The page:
Link found between poor dental health and depressionMedia release
Deakin University researchers have found a connection between poor dental health and depression.
Using data from a comprehensive health survey of more than 10,000 people aged 20—75 years living in the United States, the Deakin IMPACT Strategic Research Centre researchers found that poor dental health (as measured by the number of dental conditions a person had) increased the likelihood of being depressed.
"Not only did we find a connection between dental health and depression, we also demonstrated that a dose-response exists between the two conditions, meaning that the more dental conditions one had the greater the severity of their depression," said Deakin's Dr Adrienne O'Neil.
"This relationship held true even after accounting for other factors that could potentially explain the association, such as high body mass index and CRP, a protein that is often used as a general marker of inflammation in the body."
Depression is considered an inflammatory disorder, meaning that sources of inflammation such as bad dietary habits, being overweight or the presence of other medical conditions can contribute to the biological processes that induce mental disorders from a very early age. Poor dental health, which is a source of inflammation, has not been investigated extensively in the context of its links with mental health. The researchers therefore analysed the data from the National Health and Nutrition Examination Survey from the United States to investigate the possible connection.
They found almost two thirds of participants reporting depression (61 per cent) also reported having an aching mouth in the past year and more than half (57.4 per cent) considered their teeth to be in fair or poor condition.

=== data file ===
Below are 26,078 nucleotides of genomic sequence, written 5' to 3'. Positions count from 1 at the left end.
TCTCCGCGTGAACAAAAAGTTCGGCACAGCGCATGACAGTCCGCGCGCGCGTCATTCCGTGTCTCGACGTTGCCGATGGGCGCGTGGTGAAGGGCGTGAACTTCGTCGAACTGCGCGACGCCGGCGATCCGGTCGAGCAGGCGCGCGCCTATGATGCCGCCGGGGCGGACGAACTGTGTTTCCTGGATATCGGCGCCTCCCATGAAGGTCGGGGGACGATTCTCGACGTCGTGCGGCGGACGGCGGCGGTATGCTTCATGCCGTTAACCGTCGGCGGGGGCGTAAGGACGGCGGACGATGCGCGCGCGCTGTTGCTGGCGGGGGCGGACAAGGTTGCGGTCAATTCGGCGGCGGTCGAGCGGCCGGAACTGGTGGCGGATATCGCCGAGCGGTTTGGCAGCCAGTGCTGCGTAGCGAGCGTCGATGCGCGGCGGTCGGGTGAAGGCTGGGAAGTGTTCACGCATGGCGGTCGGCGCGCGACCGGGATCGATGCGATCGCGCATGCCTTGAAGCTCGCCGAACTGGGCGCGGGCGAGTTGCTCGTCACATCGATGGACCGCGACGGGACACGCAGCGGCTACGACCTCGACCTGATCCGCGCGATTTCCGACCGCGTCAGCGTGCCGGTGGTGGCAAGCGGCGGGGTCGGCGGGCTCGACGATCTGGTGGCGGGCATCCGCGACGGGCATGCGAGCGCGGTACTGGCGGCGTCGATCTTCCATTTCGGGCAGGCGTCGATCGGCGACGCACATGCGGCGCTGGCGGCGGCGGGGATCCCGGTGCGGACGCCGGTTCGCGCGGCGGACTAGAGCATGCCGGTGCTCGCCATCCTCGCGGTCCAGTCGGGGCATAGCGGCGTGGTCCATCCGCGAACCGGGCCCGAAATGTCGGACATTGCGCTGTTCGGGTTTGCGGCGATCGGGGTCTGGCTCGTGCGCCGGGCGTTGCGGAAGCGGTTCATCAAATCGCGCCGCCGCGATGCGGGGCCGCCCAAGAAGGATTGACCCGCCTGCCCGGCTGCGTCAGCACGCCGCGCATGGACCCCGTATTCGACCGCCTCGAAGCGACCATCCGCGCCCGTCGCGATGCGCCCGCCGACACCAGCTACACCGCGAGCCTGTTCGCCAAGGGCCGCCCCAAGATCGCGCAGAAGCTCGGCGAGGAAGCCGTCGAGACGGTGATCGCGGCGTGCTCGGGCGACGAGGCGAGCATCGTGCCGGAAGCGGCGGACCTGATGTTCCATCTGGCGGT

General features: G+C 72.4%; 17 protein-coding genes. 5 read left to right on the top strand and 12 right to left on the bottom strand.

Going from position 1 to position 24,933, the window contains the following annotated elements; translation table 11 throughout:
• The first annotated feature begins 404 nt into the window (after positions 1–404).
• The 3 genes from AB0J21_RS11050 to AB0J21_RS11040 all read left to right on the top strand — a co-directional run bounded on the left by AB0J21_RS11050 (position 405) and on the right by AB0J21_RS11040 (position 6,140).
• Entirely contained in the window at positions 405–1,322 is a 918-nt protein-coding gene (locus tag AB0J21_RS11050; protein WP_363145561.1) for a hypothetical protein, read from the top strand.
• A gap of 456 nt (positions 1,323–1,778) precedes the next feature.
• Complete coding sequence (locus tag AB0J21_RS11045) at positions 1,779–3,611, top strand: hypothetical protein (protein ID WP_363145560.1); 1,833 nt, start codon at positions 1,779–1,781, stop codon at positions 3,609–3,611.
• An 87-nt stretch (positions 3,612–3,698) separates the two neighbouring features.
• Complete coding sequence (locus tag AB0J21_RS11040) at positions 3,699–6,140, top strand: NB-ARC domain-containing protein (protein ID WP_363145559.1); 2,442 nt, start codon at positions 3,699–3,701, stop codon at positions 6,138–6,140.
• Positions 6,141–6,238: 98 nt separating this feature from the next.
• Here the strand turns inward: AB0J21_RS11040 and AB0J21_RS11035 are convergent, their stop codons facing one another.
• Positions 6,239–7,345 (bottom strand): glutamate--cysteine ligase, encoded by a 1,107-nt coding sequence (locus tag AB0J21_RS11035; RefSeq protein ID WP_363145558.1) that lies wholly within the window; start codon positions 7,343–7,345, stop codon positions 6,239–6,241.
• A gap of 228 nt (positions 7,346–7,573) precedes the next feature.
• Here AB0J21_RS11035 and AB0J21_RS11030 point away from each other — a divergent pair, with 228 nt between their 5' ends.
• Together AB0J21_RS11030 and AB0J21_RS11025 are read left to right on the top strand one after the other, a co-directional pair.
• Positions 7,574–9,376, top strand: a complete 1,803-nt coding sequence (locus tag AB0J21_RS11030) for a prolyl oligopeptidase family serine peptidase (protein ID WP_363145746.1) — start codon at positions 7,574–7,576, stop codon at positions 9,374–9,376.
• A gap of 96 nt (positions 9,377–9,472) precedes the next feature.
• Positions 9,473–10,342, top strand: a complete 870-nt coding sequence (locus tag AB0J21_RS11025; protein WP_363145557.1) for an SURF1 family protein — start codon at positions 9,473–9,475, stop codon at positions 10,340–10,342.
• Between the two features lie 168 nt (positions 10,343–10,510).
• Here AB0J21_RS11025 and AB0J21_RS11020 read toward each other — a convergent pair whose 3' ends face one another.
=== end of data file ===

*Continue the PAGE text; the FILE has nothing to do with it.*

While the researchers were able to demonstrate that depression is linked to poor dental health, through this study they were not able to determine why.
"The relationship between dental health and depression is not well understood, with previous studies investigating poor dental health as a by-product of depression, rather than a precursor," Dr O'Neil said.
"Although the results of this study provide only a snapshot of this association, they add to emerging theories around the importance of oral health and bacteria in mental health.
"This is an exciting area of research Deakin is exploring further with longitudinal data collected here in Australia. Specifically, we are currently conducting a study of how microbiota and the bacteria in the mouth, as well as the gut, may be related to inflammatory disease, including depression.
"If poor dental health is a risk factor for depression, this may have implications for depression management, as well as depression prevention from a public health perspective."
The results of this study are published in the online version of the journal General Hospital Psychiatry.